david at cantrell.org.uk
Wed Jun 20 13:34:32 BST 2007
On Wed, Jun 20, 2007 at 12:36:08AM +0100, Aaron Crane wrote:
> David Cantrell writes:
> > Lots of URLs on my web site contain the ASCII string "&image" ...
> HTML has a named entity "ℑ" which corresponds to the character U+2111
> BLACK-LETTER CAPITAL I. And, lo, that's the funny-looking character that
> appears in the broken places.
&image=... != ℑ
Not even in EBCDIC.
> I'm not sure exactly where the brokenness is here, but I'm pretty sure that
> something somewhere is failing to entity-encode this:
> to this:
> when it's used in HTML source.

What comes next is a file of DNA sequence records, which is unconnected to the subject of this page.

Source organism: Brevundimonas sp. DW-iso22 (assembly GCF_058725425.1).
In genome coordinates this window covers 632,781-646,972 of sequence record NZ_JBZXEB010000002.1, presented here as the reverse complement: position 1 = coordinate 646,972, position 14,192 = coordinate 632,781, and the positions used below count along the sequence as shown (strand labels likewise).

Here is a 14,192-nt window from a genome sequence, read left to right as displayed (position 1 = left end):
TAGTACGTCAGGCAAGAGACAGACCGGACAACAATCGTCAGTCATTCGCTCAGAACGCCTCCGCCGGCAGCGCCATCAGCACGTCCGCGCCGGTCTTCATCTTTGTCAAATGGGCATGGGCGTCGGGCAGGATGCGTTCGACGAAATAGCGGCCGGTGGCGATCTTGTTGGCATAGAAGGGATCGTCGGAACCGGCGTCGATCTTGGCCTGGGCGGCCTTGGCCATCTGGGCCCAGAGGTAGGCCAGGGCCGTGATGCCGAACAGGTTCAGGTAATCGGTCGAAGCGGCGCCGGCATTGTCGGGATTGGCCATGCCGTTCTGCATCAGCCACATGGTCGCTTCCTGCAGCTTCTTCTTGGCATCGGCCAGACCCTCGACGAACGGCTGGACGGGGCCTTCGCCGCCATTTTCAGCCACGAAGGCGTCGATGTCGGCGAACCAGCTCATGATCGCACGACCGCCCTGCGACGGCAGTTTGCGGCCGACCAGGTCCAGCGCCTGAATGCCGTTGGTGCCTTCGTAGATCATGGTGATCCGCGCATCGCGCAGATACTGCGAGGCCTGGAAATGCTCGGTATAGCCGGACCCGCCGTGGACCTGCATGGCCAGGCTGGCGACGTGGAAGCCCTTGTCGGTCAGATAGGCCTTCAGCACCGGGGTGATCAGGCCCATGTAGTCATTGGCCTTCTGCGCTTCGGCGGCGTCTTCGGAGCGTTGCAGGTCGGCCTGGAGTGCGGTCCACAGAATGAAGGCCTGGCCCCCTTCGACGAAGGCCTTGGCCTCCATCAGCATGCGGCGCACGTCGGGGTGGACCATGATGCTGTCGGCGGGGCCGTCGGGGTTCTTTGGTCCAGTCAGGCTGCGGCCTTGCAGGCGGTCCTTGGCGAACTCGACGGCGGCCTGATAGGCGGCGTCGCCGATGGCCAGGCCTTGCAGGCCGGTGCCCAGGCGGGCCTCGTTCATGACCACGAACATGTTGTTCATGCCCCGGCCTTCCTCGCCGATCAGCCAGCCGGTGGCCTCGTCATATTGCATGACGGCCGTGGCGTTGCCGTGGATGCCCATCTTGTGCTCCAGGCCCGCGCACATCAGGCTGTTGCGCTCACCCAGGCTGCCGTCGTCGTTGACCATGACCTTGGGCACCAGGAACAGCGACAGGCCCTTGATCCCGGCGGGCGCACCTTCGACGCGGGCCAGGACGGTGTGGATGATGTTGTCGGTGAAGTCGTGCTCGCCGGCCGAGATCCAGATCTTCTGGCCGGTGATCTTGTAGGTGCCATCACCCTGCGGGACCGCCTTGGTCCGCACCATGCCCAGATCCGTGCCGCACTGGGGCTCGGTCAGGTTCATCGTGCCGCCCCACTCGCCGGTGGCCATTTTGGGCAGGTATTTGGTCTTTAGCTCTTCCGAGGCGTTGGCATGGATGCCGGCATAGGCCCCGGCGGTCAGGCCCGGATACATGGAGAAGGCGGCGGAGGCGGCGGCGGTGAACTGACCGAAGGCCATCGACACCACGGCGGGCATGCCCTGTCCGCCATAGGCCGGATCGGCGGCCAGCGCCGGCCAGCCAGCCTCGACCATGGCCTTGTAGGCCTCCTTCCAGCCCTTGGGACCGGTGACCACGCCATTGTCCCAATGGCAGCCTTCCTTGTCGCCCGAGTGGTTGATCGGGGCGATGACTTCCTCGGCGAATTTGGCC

My understanding is that you didn't need to encode ampersands in URLs
unless they would otherwise look like the beginning of an entity - so
the string '"' would have to be represented as '%XXquot;' or
> Then, presumably, something else is converting named entities to the
> characters they represent.
&image isn't a named entity though. Anything that thinks it is is
broken. Browsers, for example, treat &image=blah correctly, it's only
stuff pretending to be a browser (like WWW::Robot or one of its friends
and relations) and other stuff that tries to parse HTML (like the
Livejournal comment thingy) that gets it wrong.
David Cantrell | London Perl Mongers Deputy Chief Heretic
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their domestic servants, whether maid or drivers, run away
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